2003-02-16 Holland Sentinel Hidden Bias - Racism is very real, even if it's often unconscious

Hidden Bias - Racism is very real, even if it's often unconscious
Holland Sentinel

Call it the “R” word.

Call someone a racist and the situation almost instantly turns ugly. The defenses go up, tension skyrockets and any real dialogue creases. In modern-day America, the word is the nuclear bomb of insults, a verbal weapon so powerful that it can wipe out reputations and relationships.

No one wants to be considered a racist, even by implication, so it’s understandable that many people react negatively to events like last week’s Ottawa Area Summit on Racism. Why is there all this talk about racism, they complain, when so much progress has been made in civil rights? What’s all the griping about? Aren’t most white people here decent folks who believe in fairness and equality? Those questions are valid, but the truth is that subtle forms of racism are still strong in America.

Relatively few white Americans today fit the traditional mold of the Archie Bunker-style bigot.

Gone are the days when segregation was tolerated, employers openly discriminated in hiring, and whites frequently abd publicly applied demeaning stereotypes to minorities. The great majority of whites progress to believe in standards of fairness and quality, and consider themselves far more enlightened on racial matters than their parents.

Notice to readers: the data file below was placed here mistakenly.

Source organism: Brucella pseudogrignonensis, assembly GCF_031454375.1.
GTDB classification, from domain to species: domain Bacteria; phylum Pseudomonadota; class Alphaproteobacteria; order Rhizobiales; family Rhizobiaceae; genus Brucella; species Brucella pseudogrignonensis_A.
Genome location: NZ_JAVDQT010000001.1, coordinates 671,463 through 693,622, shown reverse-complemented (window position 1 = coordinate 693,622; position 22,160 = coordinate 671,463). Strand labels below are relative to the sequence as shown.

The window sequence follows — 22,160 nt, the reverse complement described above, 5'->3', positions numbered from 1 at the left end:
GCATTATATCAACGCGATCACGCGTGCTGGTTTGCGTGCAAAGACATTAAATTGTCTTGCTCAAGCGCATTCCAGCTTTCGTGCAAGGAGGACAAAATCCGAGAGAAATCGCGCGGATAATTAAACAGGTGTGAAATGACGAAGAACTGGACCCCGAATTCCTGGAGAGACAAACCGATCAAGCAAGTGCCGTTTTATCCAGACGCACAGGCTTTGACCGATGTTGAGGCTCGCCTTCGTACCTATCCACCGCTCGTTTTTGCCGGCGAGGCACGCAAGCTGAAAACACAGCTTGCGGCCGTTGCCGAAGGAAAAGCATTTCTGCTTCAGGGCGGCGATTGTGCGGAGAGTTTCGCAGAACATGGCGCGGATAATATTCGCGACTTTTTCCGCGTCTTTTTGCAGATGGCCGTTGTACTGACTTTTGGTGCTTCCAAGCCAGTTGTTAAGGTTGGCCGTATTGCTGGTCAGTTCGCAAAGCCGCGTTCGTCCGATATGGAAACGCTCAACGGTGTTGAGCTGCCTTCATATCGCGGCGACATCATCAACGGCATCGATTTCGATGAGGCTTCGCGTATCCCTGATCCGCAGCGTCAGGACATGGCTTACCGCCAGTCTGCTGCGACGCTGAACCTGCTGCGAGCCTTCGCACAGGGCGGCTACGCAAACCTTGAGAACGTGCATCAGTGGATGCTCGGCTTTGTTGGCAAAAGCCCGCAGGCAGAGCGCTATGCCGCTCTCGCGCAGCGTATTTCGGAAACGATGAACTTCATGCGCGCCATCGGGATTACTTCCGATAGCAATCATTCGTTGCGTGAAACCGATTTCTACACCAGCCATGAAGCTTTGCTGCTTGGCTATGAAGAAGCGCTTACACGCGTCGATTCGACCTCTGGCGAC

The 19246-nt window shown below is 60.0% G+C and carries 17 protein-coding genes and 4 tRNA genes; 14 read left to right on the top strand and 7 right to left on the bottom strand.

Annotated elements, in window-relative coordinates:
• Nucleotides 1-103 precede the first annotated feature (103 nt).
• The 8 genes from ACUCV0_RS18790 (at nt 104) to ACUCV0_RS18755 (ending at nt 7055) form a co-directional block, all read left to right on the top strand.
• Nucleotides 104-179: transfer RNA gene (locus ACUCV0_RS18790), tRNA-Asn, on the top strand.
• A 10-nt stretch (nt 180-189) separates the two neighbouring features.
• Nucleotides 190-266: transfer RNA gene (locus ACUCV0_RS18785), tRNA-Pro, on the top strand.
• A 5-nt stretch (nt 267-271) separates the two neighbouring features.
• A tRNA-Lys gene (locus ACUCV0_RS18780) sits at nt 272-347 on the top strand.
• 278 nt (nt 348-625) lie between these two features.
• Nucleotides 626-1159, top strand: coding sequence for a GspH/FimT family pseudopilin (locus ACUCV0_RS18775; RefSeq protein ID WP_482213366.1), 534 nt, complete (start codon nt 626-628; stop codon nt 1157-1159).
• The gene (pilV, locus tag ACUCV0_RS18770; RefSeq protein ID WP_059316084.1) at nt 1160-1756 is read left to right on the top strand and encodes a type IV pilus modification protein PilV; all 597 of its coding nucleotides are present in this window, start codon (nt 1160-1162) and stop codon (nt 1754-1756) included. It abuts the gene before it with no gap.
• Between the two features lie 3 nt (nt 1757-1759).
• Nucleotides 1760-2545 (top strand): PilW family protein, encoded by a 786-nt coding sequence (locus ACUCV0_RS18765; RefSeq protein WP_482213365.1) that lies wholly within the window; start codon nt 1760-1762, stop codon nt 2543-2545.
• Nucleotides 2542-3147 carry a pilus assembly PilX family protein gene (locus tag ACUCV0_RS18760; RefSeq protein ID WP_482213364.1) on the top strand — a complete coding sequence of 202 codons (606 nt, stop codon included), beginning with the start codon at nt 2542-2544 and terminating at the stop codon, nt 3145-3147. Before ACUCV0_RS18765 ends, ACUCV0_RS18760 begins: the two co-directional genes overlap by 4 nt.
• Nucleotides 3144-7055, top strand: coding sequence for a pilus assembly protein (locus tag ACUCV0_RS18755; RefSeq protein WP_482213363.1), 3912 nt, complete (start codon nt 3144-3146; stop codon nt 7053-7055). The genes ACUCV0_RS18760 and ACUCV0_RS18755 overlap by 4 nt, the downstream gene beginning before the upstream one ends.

So if we’re not racists, why does racism persist? Why, after 50 years of progress in interracial relations, do great disparities still exist among whites, blacks and Hispanics in terms of income, health are professional and academic achievement? The answer in part is that while open prejudice is rare, our unconscious biases, built upon natural psychological processes and generations of social tradition, are very real. Our hearts may be in the right place, but our less noble instincts refuse to go away.

This theme was expounded on by the keynote speaker at the racism summit, Colgate University psychology professor John Dovidio. Prejudice, Dovidio explained, is quite natural in many ways – it is human nature to categorize people, and race is second only to sex as an easy categorizer. And when we categorize people, we tend naturally to favor our own group. While the psychological processes behind bias are basic, the forces that promote fairness and equality – our moral and religious codes – are farm more abstract and harder to apply. We develop prejudice not because we’re bad, Dovidio said, but because we’re normal.

Faced with a choice between good and evil and given the time to think it over, most people will do the right thing. Faced with making spontaneous decisions or complex, multi-layered choices, Dovidio said, unconscious biases show through. In the real word, those biases are manifested in unequal treatment in the work place, in school, and in our neighborhoods.

The solution is not easy. We can start by reassessing our interactions with other ethnic groups and recognizing the disconnection that often exists between our beliefs and our actions. And we can work to overcome the de facto segregation that defines the lives of most people in the Holland area. The more we interact with people of other ethnic groups the less likely we are to identify them as members of a group and the more likely we are to seem the as individuals – individuals deserving the same opportunities that white Americans take for granted.